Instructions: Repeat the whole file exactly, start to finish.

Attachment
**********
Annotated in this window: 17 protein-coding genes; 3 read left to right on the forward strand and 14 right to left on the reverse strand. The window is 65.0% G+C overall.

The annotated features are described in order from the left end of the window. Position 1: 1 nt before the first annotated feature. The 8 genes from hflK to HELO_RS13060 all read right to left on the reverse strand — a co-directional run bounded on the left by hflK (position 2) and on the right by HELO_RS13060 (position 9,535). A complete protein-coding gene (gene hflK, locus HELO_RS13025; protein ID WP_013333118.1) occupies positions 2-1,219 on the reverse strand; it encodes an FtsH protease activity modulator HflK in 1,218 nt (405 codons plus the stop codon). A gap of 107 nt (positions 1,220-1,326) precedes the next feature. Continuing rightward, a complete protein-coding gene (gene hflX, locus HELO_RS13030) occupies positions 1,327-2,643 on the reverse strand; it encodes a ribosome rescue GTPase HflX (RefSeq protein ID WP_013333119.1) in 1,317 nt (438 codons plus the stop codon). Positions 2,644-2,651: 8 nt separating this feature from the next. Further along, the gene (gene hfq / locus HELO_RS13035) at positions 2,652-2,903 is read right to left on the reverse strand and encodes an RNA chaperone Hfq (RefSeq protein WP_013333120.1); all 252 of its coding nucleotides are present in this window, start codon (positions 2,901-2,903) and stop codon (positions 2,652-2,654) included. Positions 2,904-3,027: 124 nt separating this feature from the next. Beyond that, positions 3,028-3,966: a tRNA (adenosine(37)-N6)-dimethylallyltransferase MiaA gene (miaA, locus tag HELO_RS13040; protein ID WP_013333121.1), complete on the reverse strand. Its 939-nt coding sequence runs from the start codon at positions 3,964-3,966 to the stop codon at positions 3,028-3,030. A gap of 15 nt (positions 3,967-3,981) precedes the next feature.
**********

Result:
Annotated in this window: 17 protein-coding genes; 3 read left to right on the forward strand and 14 right to left on the reverse strand. The window is 65.0% G+C overall.

The annotated features are described in order from the left end of the window. Position 1: 1 nt before the first annotated feature. The 8 genes from hflK to HELO_RS13060 all read right to left on the reverse strand — a co-directional run bounded on the left by hflK (position 2) and on the right by HELO_RS13060 (position 9,535). A complete protein-coding gene (gene hflK, locus HELO_RS13025; protein ID WP_013333118.1) occupies positions 2-1,219 on the reverse strand; it encodes an FtsH protease activity modulator HflK in 1,218 nt (405 codons plus the stop codon). A gap of 107 nt (positions 1,220-1,326) precedes the next feature. Continuing rightward, a complete protein-coding gene (gene hflX, locus HELO_RS13030) occupies positions 1,327-2,643 on the reverse strand; it encodes a ribosome rescue GTPase HflX (RefSeq protein ID WP_013333119.1) in 1,317 nt (438 codons plus the stop codon). Positions 2,644-2,651: 8 nt separating this feature from the next. Further along, the gene (gene hfq / locus HELO_RS13035) at positions 2,652-2,903 is read right to left on the reverse strand and encodes an RNA chaperone Hfq (RefSeq protein WP_013333120.1); all 252 of its coding nucleotides are present in this window, start codon (positions 2,901-2,903) and stop codon (positions 2,652-2,654) included. Positions 2,904-3,027: 124 nt separating this feature from the next. Beyond that, positions 3,028-3,966: a tRNA (adenosine(37)-N6)-dimethylallyltransferase MiaA gene (miaA, locus tag HELO_RS13040; protein ID WP_013333121.1), complete on the reverse strand. Its 939-nt coding sequence runs from the start codon at positions 3,964-3,966 to the stop codon at positions 3,028-3,030. A gap of 15 nt (positions 3,967-3,981) precedes the next feature.